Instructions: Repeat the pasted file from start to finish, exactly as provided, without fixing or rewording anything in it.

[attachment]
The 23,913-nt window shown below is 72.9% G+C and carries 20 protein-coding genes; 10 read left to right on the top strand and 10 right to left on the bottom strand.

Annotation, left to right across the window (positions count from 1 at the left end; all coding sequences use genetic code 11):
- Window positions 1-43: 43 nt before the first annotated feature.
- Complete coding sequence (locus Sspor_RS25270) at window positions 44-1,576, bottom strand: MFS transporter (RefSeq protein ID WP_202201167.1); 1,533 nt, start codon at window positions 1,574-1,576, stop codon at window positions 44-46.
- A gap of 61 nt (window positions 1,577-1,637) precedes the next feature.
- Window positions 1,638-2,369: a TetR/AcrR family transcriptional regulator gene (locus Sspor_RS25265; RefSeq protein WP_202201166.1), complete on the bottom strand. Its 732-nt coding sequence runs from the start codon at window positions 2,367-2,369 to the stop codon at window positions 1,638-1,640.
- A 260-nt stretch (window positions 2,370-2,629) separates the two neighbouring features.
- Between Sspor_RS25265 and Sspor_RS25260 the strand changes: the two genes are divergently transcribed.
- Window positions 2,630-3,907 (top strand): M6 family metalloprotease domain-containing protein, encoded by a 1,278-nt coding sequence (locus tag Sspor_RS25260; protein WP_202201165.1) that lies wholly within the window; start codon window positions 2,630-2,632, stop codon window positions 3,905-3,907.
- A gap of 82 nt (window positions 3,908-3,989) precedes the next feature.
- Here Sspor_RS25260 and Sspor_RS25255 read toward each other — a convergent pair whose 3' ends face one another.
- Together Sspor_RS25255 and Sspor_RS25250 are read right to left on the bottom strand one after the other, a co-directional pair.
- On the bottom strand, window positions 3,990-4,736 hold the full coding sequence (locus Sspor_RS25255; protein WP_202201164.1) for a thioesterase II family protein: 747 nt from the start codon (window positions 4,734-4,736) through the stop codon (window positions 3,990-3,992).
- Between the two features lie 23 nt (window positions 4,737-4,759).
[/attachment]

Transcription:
The 23,913-nt window shown below is 72.9% G+C and carries 20 protein-coding genes; 10 read left to right on the top strand and 10 right to left on the bottom strand.

Annotation, left to right across the window (positions count from 1 at the left end; all coding sequences use genetic code 11):
- Window positions 1-43: 43 nt before the first annotated feature.
- Complete coding sequence (locus Sspor_RS25270) at window positions 44-1,576, bottom strand: MFS transporter (RefSeq protein ID WP_202201167.1); 1,533 nt, start codon at window positions 1,574-1,576, stop codon at window positions 44-46.
- A gap of 61 nt (window positions 1,577-1,637) precedes the next feature.
- Window positions 1,638-2,369: a TetR/AcrR family transcriptional regulator gene (locus Sspor_RS25265; RefSeq protein WP_202201166.1), complete on the bottom strand. Its 732-nt coding sequence runs from the start codon at window positions 2,367-2,369 to the stop codon at window positions 1,638-1,640.
- A 260-nt stretch (window positions 2,370-2,629) separates the two neighbouring features.
- Between Sspor_RS25265 and Sspor_RS25260 the strand changes: the two genes are divergently transcribed.
- Window positions 2,630-3,907 (top strand): M6 family metalloprotease domain-containing protein, encoded by a 1,278-nt coding sequence (locus tag Sspor_RS25260; protein WP_202201165.1) that lies wholly within the window; start codon window positions 2,630-2,632, stop codon window positions 3,905-3,907.
- A gap of 82 nt (window positions 3,908-3,989) precedes the next feature.
- Here Sspor_RS25260 and Sspor_RS25255 read toward each other — a convergent pair whose 3' ends face one another.
- Together Sspor_RS25255 and Sspor_RS25250 are read right to left on the bottom strand one after the other, a co-directional pair.
- On the bottom strand, window positions 3,990-4,736 hold the full coding sequence (locus Sspor_RS25255; protein WP_202201164.1) for a thioesterase II family protein: 747 nt from the start codon (window positions 4,734-4,736) through the stop codon (window positions 3,990-3,992).
- Between the two features lie 23 nt (window positions 4,737-4,759).